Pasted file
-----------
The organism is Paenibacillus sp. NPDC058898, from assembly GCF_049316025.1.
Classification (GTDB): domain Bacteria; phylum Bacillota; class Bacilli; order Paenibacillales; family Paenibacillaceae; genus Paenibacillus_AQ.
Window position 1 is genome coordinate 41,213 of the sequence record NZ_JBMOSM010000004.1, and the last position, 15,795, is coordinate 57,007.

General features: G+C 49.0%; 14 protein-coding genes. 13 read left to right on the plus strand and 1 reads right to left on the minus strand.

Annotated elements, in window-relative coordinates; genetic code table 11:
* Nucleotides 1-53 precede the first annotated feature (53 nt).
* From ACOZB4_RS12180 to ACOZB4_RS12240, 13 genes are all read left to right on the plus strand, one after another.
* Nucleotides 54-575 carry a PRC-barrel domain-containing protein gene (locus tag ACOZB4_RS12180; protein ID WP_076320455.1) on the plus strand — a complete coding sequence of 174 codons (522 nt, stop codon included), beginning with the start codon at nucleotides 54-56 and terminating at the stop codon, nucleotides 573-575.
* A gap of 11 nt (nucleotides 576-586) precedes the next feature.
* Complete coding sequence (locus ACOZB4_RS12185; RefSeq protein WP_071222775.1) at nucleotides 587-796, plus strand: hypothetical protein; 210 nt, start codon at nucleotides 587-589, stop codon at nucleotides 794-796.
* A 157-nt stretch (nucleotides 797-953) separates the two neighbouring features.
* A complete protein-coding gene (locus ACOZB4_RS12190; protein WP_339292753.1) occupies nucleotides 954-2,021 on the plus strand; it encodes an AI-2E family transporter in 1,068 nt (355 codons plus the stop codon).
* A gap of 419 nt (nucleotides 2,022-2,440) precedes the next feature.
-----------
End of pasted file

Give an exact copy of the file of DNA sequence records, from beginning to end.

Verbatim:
The organism is Paenibacillus sp. NPDC058898, from assembly GCF_049316025.1.
Classification (GTDB): domain Bacteria; phylum Bacillota; class Bacilli; order Paenibacillales; family Paenibacillaceae; genus Paenibacillus_AQ.
Window position 1 is genome coordinate 41,213 of the sequence record NZ_JBMOSM010000004.1, and the last position, 15,795, is coordinate 57,007.

General features: G+C 49.0%; 14 protein-coding genes. 13 read left to right on the plus strand and 1 reads right to left on the minus strand.

Annotated elements, in window-relative coordinates; genetic code table 11:
* Nucleotides 1-53 precede the first annotated feature (53 nt).
* From ACOZB4_RS12180 to ACOZB4_RS12240, 13 genes are all read left to right on the plus strand, one after another.
* Nucleotides 54-575 carry a PRC-barrel domain-containing protein gene (locus tag ACOZB4_RS12180; protein ID WP_076320455.1) on the plus strand — a complete coding sequence of 174 codons (522 nt, stop codon included), beginning with the start codon at nucleotides 54-56 and terminating at the stop codon, nucleotides 573-575.
* A gap of 11 nt (nucleotides 576-586) precedes the next feature.
* Complete coding sequence (locus ACOZB4_RS12185; RefSeq protein WP_071222775.1) at nucleotides 587-796, plus strand: hypothetical protein; 210 nt, start codon at nucleotides 587-589, stop codon at nucleotides 794-796.
* A 157-nt stretch (nucleotides 797-953) separates the two neighbouring features.
* A complete protein-coding gene (locus ACOZB4_RS12190; protein WP_339292753.1) occupies nucleotides 954-2,021 on the plus strand; it encodes an AI-2E family transporter in 1,068 nt (355 codons plus the stop codon).
* A gap of 419 nt (nucleotides 2,022-2,440) precedes the next feature.